In Kotlin, which is also typed and expression-oriented, the answer is, apparently, {Comparable<CapturedType(*)> & java.io.Serializable}. Which I have to say does not seem super helpful.

I assume that the compiler goes looking for a shared supertype of the two branch types, String and Int. Since String and Int both happen to implement Comparable (and I guess some serialization interface), you get that as the common supertype.

In object-oriented languages with subtyping and where the type hierarchy forms a lattice, this common supertype is the least upper bound, and it’s a natural answer to the problem. It shows up in other languages when type-checking conditional ?: expressions and a few other places.

It works, but, as we can see in the Kotlin example here, it doesn’t always produce intuitive or useful results. More to the point, one of the other features I jettisoned from my scripting language is subtyping, so LUB is off the table.

Without subtyping, every type is disjoint: a value of one type is never a value of any other type too. That means that if the two branches of an if have different types, then there is no possible type I can infer that contains all of their values. The only other response is to make it a type error.

That’s the next rule: If the branches have different types, it’s a compile error.

Imperative ifs and unused values

That rule does work: It’s basically SML’s rule for if expressions. But I want my scripting language to feel familiar to users programming in an imperative style. Consider:

var daysNotInLove = 0
if isFriday then
  print("in love")
  daysNotInLove = 1

Here, the two branches have different types. The then branch has type String because in my language, print() returns its argument. (That makes it handy for stuffing some debug printing in the middle of an expression.) The else branch has type Int because an assignment expression yields the assigned value.

According to the previous rule, this is a type error because we don’t know what type of value the if expression evaluates to.

But it doesn’t matter since the if’s value isn’t being used anyway. There’s no need for the compiler to yell at you, and code like this turns out to be very common in practice.

To address this, the type checker takes some of the surrounding context into account. When an if expression appears in a location where its value won’t be used, then it’s no longer an error for the branches to have different types. How complex is tracking that context? Not too bad, actually. There are a handful of cases:

That’s it. After I came up with this rule, I did some poking around and it seems like Kotlin does something similar. It frames it by saying that when you use an if “as an expression” then the two branches must have the same type. That’s roughly the distinction I’m making here too: when an if appears in a statement-like position where its value is discarded, then the branches can disagree.

Missing else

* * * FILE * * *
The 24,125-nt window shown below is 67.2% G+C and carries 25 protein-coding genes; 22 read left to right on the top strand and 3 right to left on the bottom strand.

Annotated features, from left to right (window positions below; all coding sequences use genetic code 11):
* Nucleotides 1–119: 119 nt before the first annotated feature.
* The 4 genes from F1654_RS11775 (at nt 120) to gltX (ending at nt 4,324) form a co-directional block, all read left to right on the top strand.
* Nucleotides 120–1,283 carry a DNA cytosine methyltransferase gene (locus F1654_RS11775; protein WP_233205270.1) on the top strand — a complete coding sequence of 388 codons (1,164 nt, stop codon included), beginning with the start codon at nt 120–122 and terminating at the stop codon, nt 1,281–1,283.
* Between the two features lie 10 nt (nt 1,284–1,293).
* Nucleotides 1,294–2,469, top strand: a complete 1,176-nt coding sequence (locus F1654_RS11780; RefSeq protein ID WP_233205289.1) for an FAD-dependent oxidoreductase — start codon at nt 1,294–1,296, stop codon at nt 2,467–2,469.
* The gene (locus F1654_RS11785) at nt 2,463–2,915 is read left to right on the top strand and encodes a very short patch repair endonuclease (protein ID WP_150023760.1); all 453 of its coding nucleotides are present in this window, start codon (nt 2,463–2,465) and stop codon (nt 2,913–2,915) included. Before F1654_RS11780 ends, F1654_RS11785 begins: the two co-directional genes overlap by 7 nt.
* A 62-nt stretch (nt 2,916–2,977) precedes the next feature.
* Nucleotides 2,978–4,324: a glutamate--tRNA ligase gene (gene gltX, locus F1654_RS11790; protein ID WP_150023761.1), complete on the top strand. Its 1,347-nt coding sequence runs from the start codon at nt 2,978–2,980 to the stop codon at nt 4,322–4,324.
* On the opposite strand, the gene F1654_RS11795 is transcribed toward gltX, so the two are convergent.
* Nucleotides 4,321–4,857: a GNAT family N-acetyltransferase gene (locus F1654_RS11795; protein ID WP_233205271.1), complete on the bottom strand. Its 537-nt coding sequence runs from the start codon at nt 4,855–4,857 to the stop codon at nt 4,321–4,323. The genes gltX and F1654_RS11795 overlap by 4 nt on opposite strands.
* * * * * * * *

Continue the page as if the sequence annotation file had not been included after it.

This rule allows us to support an even more important flavor of if expressions that are common in imperative code: those without else clauses. In SML and some other functional languages, every if expression must have an else clause because the presumption is that you will be using the value produced by the expression and you need a value even when the condition is false.

But in imperative code, it’s obviously common to have ifs whose main purpose is a side effect and where an else clause isn’t needed. In fact, when I analyzed a huge corpus of real-world Dart, I found that only about 20% of if statements had else branches.

Now that we understand when an if expression is in a context where it’s value isn’t used, we can allow omitting else branches those. The next rule is: An if expression can can omit the else branch when in a context where its value isn’t used.

Exiting branches

We’re almost there. It’s starting to feel like we really are type-checking an imperative language, not ML in BASIC’s clothing. I coded this up and successfully wrote some little example programs. It was starting to feel like a real typed language!

I could stop here, but there’s one last bit of type checking logic for if expressions. I haven’t decided if it’s worth keeping. Consider:

def onInit()
  var love = if isFriday then "in love" else return end

When isFriday is true, then this initializes love with the string “in love”. When isFriday is false, then the return exits from the function entirely so love never gets initialized at all. So even though these branches don’t evaluate to the same type, love is always initialized with a String. This code should be fine.

Or, at least, it should be sound according to the type system. Whether this is good style is definitely open for debate. I could probably not allow code like this. But my default stance is to be as permissive as possible without breaking soundness, and this is a corner where I can be.

The trick is that expressions like break, return, and throw are special. While they are expressions grammatically, they don’t actually evaluate to values. If you do:

var x = return

That x never gets initialized. A return expression always jumps out of the surrounding code instead of producing a value. Languages that have expressions which can do control flow model this by giving these expressions a special type variously called “bottom”, (“up tack”), Never, noreturn, etc. This type means “You’re never gonna get a value from me.”

When checking the two branches of an if expression, if one branch has that special type (the compiler calls it “unreachable” right now), then we just use the type of the other branch for the if expression’s type. That allows the above example to work. In the sample code I’ve written so far, it rarely comes into play. It’s usually more idiomatic to hoist that control flow out of the if entirely. But we can type check it easily, so the language lets you do it.

The rules altogether

That’s where I’m at right now. It took me a few iterations to get to a point where all the if expressions I expected to be able to write in my example programs actually type checked correctly but it seems pretty stable now. The rules are: